Fasting with diabetes - my HOWTO guide for those on insulin

So, yesterday was one of the 2 25 hour fasts (no food, no liquid) in the Jewish calendar, and I decided to give fasting a shot. There’s a website for observant Jews with diabetes that gives some suggestions (, but I figured, since the question has been raised here before, that I’d put how I survived the fast out there.

IMPORTANT NOTE FOR THOSE ATTEMPTING THE JEWISH FAST DAYS: If your blood sugar drops too low, you are REQUIRED by halacha (Jewish ritual law) to break the fast. My understanding is that this is also true for Moslems, e.g. during Ramadan, but I do not pretend to have any expertise in Islamic ritual law.

Caveat: I take 1 shot of Lantus at night. If you split your basal, you probably want to leave your PM dose alone and reduce your AM dose. If you take only an AM dose, then you’re on your own :-).

What I did was this:

  1. Before the fast, I had about a gallon of fluid over a few hours and a pretty hefty dinner. I ended up with a 2hr post-prandial of 85 and a bedtime of 82.

  2. I didn’t have a snack for the 82, because I know that on my normal 10u of Lantus, I have a dawn effect of about 30-40 points.

  3. I took 6u of Lantus instead of 10u, knowing that I’d need to correct in the AM.

  4. In the AM, I was around 145 when I officially dragged my carcass out of bed. I took 3u of Humalog, which dropped me down to 117 2 hours later (I have spectacular insulin resistance in the AM. In the afternoon, 2u can drop me 100 points in 2 hours).

  5. I tested the heck out of myself. Around 6PM, I dropped to 75, (which prompted more frequent testing and a tube of glucose right at hand) but by 7PM, I was trending up a bit, and when the fast finished at 8:56, I was at 91. I pretty much stayed in the 75-95 range the whole day.

  6. After the fast, I ate like a pig :slight_smile: Took normal Lantus dose, and have had a really good blood sugar day.

If I were only doing a day fast, I’d probably leave the Lantus or only chop off a unit or 2. (For a day fast, I usually wake up and have breakfast before the fast starts and then go back to sleep.)

For pumpers, that website I gave has recommendations on basal reduction. Look in the article on Tishrei - they have Yom Kippur instructions. If you can read the Yiddish, more power to you :slight_smile:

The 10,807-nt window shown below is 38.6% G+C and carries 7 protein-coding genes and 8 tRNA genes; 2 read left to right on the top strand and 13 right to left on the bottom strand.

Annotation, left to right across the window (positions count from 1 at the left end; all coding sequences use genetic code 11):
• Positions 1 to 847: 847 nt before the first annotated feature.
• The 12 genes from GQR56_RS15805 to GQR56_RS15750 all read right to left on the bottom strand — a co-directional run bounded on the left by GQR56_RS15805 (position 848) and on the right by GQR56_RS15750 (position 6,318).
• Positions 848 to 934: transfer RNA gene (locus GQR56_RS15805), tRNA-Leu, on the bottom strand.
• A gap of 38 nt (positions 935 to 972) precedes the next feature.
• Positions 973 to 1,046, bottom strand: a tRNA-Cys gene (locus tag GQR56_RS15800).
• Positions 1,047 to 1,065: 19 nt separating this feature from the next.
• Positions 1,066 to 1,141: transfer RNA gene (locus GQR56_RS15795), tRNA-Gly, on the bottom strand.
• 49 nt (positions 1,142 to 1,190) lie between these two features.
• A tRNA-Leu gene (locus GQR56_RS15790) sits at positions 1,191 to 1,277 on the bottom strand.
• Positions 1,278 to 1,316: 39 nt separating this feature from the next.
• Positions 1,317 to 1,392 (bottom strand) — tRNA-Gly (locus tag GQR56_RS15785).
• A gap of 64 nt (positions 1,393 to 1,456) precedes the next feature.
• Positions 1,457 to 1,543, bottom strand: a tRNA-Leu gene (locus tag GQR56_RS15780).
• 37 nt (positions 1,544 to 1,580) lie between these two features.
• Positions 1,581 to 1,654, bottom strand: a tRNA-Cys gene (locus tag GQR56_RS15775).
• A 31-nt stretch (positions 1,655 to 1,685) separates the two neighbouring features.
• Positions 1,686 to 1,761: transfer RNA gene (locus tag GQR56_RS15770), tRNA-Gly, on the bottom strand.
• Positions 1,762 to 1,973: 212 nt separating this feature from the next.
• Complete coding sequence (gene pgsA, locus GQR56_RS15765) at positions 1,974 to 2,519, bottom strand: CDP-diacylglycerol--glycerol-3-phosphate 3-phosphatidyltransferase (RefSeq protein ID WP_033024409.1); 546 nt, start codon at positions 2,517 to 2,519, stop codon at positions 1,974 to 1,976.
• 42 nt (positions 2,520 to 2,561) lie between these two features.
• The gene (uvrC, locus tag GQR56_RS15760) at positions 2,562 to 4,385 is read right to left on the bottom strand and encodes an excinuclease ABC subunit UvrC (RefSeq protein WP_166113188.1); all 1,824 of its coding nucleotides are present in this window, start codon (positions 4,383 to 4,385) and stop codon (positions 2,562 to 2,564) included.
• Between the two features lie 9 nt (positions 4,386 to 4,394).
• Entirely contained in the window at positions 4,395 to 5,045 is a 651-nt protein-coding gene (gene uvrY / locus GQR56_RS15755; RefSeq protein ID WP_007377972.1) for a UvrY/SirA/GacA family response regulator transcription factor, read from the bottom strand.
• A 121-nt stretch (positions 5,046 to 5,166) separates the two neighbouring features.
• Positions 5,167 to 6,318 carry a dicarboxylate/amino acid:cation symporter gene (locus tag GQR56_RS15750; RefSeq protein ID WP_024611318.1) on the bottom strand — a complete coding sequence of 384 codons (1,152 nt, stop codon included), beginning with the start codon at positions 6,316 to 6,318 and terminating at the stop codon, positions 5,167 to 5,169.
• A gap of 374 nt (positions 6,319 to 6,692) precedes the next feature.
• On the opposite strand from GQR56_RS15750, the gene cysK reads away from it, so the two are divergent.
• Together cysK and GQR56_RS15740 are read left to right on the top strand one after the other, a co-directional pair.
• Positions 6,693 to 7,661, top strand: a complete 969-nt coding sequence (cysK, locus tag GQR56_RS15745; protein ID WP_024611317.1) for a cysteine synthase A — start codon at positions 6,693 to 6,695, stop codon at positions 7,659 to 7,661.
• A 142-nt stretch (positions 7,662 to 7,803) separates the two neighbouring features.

I wouldn’t change my basals at all, but I am very confident in my basal settings. In fact, I’d look on the whole event as an opportunity to do a 25 hour basal test. Basically it’s a test to determine whether your basal doses keep your sugars more-or-less flat without food consumption. That is the job of our basal insulins.

I do understand that sticking to the fast is the prime objective here. Dropping basals to ensure you don’t go low is an admirable and acceptable sacrifice IMO. But yes, keep a syringe handy for corrections.

I’m curious how your sugars behaved after you finally ate, not so much the next day. I know I’d experience a large liver dump. This happens whenever I fast for basal testing.

When I grow up, I want to be as intune to my diabetic self as you are. Good job.

I went to sleep the night of the fast around 130, having had pizza, etc.

The 2 days after the fast, I’ve been having just about textbook perfect sugars. Minimal dawn effect, post-prandials under 130, random tests during the day 100 or less, and I’ve needed significantly less Humalog as well. I seem to have reawakened my honeymoon somehow.

My understanding is that your insulin requirements decline as you get deeper into a fast and that’s why you cut your basal dose for MDI or your basal rate for pumping, but I admittedly have zero pumping experience.

Dov, on a pump, I’m of the understanding (as Dave said) that you generally shouldn’t need to reduce your basal.

The times you might need to is if you are normally very active, but on Yom Kippur, one assumes you will have your tush on a seat most of the day.

My pump (and I assume others) have different basal programs. I might, for example, use my weekend basal program, if my life changes a lot on a weekend. So having said that you shouldn’t need to change your basal, your basal needs are sometimes not the same every day of the week or every week of the year.

If you’ve done your homework, then you already know what kind of day Yom Kippur will be for you and how that relates to your normal activity, and you’ll already have a basal program in place for that… maybe with minor tweaks.

Maybe ‘deeper’ into a fast also means reduced activity. You certainly wouldn’t want to be be doing marathons on a fast.

Many people on insulin (and indeed those on Type 2 pills) are advised to consult a doctor and rabbi, and I’m also of the understanding that some are forbidden to fast.

Dov, did you consult your doc and rabbi to see if you were allowed or forbidden to fast, or is that a decision you made because you knew you could get through it ok?

Dov, I appreciate your discussion. It raises an important question for all of us, not only fasters for religious concerns.
Is/Are everyone’s basal dose(s) keeping everyone free from lows? A basal dose should keep us in our target zone.
The reason I ask myself this is

  1. if I end up in surgery, I want to be sure an anesthesiologist will not run into lows. I want him able to be assured that I have my basal keeping me in my target zone - anytime. Sometime I might not have a chance to tell him beyond what is on a piece of paper in my purse. In a car accident, for example.
  2. I do not want my basal putting me in the low zone and then I give a meal bolus on top of it. I want my meal injection to put me back in my target zone, and I don’t want my meal injection to put me back into a low zone.